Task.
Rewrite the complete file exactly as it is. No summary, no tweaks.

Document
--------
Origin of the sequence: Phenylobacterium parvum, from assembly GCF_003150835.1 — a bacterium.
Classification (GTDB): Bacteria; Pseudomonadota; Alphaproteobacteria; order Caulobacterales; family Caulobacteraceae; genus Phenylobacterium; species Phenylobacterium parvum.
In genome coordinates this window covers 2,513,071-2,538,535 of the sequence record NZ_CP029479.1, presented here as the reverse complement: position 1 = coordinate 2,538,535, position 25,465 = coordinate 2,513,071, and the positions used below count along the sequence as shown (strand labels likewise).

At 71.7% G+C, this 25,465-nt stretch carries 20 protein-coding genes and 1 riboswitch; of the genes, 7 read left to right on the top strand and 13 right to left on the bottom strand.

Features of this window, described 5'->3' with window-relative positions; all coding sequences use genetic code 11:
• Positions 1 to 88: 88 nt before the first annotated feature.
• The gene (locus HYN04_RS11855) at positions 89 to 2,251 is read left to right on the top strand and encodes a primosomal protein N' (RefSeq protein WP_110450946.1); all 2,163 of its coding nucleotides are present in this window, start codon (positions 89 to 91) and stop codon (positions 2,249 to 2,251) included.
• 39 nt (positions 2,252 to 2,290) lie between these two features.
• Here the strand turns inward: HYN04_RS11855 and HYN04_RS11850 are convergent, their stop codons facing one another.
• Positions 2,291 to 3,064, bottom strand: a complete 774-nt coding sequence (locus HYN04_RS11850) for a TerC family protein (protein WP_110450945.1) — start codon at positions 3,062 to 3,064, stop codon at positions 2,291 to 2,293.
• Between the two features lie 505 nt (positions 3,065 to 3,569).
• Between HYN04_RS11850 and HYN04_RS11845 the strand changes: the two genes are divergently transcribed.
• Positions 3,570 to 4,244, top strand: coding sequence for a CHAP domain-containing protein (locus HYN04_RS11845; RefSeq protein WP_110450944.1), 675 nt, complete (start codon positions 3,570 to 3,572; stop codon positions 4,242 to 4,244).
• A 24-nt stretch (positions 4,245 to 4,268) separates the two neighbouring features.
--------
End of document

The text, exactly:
Origin of the sequence: Phenylobacterium parvum, from assembly GCF_003150835.1 — a bacterium.
Classification (GTDB): Bacteria; Pseudomonadota; Alphaproteobacteria; order Caulobacterales; family Caulobacteraceae; genus Phenylobacterium; species Phenylobacterium parvum.
In genome coordinates this window covers 2,513,071-2,538,535 of the sequence record NZ_CP029479.1, presented here as the reverse complement: position 1 = coordinate 2,538,535, position 25,465 = coordinate 2,513,071, and the positions used below count along the sequence as shown (strand labels likewise).

At 71.7% G+C, this 25,465-nt stretch carries 20 protein-coding genes and 1 riboswitch; of the genes, 7 read left to right on the top strand and 13 right to left on the bottom strand.

Features of this window, described 5'->3' with window-relative positions; all coding sequences use genetic code 11:
• Positions 1 to 88: 88 nt before the first annotated feature.
• The gene (locus HYN04_RS11855) at positions 89 to 2,251 is read left to right on the top strand and encodes a primosomal protein N' (RefSeq protein WP_110450946.1); all 2,163 of its coding nucleotides are present in this window, start codon (positions 89 to 91) and stop codon (positions 2,249 to 2,251) included.
• 39 nt (positions 2,252 to 2,290) lie between these two features.
• Here the strand turns inward: HYN04_RS11855 and HYN04_RS11850 are convergent, their stop codons facing one another.
• Positions 2,291 to 3,064, bottom strand: a complete 774-nt coding sequence (locus HYN04_RS11850) for a TerC family protein (protein WP_110450945.1) — start codon at positions 3,062 to 3,064, stop codon at positions 2,291 to 2,293.
• Between the two features lie 505 nt (positions 3,065 to 3,569).
• Between HYN04_RS11850 and HYN04_RS11845 the strand changes: the two genes are divergently transcribed.
• Positions 3,570 to 4,244, top strand: coding sequence for a CHAP domain-containing protein (locus HYN04_RS11845; RefSeq protein WP_110450944.1), 675 nt, complete (start codon positions 3,570 to 3,572; stop codon positions 4,242 to 4,244).
• A 24-nt stretch (positions 4,245 to 4,268) separates the two neighbouring features.